You Can’t Separate Utility from Security Tokens, Say EU Researchers

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European researchers writing for the Oxford University Faculty of Law blog argue that the distinction between utility and security tokens is less important than most assume when it comes to regulation.  

In a Feb. 3 blog post and their paper, “Blockchain Startups and Prospectus Regulation,” Dmitri Boreiko, Paolo Giudici and Guido Ferrarini claim that the conceptual difference between the two types of crypto-assets “should be at least partially abandoned.”

Dmitri Boreiko is an assistant professor of corporate finance and the Free University of Bolzano-Bozen, where Paolo Giudici is a professor of business law. Guido Ferrarini, for his part, is emeritus professor of business law at the University of Genoa, and chair in governance of financial institutions at Radboud University of Nijmegen.

Moving beyond the utility vs. security divide 

The researchers make two key points regarding digital tokens and regulation, which relate both to token taxonomy and to financing models such as initial coin offerings (ICOs) and initial exchange offerings (IEOs).

Token taxonomy — or classification — generally refers to the distinction drawn between utility tokens and security tokens

In the United States, for example, a token is considered to have the characteristics of a security — specifically an investment contract — where its purchase is held to be an investment in a common enterprise, in which investors are reasonably led to expect profits that others generate.

A utility token, by contrast, is more limited in that the given digital asset is held to be valid as a means of payment for the services or products that its issuers create. 

In their work, Boreiko, Guidici and Ferrarini argue that the absolute difference between utility and security token is not as clear as some regulators claim. 

For example, where a blockchain ecosystem is large and liquid, a utility token may take on the properties of a currency and can usually be converted to a major cryptocurrency such as Bitcoin (BTC) or Ethereum (ETH) by means of an exchange. It can also directly or indirectly be traded for fiat currency. The researchers write:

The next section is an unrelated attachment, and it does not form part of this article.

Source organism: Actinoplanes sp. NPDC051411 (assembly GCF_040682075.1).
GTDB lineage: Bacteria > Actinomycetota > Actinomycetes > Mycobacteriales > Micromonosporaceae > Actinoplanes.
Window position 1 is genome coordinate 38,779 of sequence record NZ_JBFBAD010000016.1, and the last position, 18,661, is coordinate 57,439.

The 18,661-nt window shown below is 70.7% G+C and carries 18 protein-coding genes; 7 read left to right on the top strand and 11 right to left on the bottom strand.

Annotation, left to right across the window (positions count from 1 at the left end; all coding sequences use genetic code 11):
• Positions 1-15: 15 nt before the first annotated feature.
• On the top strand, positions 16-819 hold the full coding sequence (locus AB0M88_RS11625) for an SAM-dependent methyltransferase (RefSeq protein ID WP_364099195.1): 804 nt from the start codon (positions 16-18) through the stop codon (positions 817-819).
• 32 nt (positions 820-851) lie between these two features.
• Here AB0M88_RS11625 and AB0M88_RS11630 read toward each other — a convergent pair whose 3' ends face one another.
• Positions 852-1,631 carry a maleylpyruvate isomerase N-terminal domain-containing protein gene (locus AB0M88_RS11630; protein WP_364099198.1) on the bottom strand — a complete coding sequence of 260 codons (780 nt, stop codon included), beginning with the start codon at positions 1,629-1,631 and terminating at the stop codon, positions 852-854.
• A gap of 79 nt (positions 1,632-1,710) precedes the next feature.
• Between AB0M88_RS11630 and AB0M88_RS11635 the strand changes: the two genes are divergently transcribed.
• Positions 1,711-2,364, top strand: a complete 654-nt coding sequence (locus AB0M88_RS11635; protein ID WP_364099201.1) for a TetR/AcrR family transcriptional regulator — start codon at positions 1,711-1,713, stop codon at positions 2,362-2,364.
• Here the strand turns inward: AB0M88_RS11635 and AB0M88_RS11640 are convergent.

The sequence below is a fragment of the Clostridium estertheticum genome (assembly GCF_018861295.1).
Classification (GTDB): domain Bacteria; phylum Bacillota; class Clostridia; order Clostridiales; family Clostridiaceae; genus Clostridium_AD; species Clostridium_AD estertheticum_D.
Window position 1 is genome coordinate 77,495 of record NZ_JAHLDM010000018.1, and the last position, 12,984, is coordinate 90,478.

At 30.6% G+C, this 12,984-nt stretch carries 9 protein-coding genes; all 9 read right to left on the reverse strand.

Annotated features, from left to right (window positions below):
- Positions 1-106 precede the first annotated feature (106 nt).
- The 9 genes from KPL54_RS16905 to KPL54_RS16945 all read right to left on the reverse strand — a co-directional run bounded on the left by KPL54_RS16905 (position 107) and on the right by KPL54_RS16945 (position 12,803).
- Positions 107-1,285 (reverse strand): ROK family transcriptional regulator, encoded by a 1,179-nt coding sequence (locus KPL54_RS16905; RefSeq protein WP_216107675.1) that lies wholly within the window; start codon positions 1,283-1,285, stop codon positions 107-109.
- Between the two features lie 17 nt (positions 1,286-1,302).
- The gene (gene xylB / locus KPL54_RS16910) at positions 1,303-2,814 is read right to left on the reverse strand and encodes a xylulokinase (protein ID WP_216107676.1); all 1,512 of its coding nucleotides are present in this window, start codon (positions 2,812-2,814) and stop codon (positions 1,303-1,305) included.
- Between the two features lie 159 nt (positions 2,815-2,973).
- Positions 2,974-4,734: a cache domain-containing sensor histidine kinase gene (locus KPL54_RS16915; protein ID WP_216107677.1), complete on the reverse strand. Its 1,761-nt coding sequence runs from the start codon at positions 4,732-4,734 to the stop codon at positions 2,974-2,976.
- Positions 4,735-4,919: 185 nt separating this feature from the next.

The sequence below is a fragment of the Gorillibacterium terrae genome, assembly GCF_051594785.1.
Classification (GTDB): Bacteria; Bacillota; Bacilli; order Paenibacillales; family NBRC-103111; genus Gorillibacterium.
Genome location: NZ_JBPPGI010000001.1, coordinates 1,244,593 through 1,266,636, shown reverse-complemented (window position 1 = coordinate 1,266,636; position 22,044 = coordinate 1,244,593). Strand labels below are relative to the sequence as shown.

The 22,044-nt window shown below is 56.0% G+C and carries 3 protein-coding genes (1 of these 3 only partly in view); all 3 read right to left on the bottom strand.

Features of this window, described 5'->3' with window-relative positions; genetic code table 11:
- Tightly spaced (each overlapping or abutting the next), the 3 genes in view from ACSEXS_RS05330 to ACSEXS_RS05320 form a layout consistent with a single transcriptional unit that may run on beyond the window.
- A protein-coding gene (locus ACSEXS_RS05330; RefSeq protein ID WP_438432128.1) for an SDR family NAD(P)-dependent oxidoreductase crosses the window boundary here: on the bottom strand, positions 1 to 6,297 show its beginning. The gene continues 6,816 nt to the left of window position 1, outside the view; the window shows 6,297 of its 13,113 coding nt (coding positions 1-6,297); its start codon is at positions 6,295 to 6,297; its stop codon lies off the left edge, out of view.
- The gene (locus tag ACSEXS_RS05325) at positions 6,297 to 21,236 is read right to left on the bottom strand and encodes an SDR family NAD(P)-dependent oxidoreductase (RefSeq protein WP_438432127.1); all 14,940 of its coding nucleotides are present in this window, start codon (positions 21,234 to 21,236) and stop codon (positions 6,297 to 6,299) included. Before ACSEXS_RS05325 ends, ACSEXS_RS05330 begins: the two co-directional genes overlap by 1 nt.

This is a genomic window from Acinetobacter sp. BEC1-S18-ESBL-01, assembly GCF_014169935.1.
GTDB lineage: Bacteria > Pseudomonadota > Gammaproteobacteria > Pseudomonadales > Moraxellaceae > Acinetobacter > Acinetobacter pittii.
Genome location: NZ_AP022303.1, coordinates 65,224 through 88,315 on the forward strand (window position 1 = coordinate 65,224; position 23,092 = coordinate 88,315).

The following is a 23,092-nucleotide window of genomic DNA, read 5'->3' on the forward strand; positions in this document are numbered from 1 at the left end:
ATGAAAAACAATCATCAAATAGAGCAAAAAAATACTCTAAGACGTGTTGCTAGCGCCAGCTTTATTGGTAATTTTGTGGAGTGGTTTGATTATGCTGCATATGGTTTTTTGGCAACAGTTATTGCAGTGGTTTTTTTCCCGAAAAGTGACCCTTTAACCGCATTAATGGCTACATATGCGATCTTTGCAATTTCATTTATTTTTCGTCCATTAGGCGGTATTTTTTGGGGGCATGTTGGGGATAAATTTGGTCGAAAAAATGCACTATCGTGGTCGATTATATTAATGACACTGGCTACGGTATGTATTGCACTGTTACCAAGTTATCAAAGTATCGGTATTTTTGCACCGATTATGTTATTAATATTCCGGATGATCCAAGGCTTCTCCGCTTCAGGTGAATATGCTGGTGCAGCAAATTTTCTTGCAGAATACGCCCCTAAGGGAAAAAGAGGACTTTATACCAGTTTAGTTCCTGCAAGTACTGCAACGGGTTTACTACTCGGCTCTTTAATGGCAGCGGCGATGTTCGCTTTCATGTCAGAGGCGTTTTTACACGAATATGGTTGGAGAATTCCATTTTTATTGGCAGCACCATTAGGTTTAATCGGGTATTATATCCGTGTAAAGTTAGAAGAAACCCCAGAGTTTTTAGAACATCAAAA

“The utility token can be conceptualized both as a mini-currency and as an investment in a platform. That is the reason why all tokens are briefly and broadly dubbed ‘cryptocurrencies’. Indeed, they aim at becoming a general currency or a recognized and easily exchangeable market-specific currency.”

What makes hard and fast boundaries hard to draw, they continue, is that utility tokens combine a customer payment mechanism (similar to currencies), a utility aspect (within an ecosystem or platform) and an investment component (as a tradable asset) — all in one instrument. 

From a regulatory perspective, the line between currencies, financial assets and consumption goods therefore becomes blurred, the researchers say.

Financing models and EU regulation

In the second part of their paper, the researchers look at ICO and IEO crypto financing models. 

Here, they point to the reasonably high trading volume of tokens issued via either route, well after the offering itself. This, they say, indicates that investors see these assets as tradable investments and not merely as utility tokens redeemable for services.

This character as an investment instrument exposes investors to common capital market and financial risks, the researchers note, and regulators should therefore treat these assets as tradable securities in accordance with EU financial markets regulation:

“Have all the characteristics of a capital market instrument. We therefore argue that they are subject to prospectus regulation independently from the utility that they offer to contributors.”

Currently, in a U.S. context, a security token classification can have major consequences for ICO operators and other crypto firms, as securities sales are subject to stringent requirements under federal law. If violated, the penalties can be significant.

In Europe, much attention has recently been focused on anti-money-laundering regulation and cryptocurrencies, while approaches to token taxonomy still remain largely fragmented across different countries.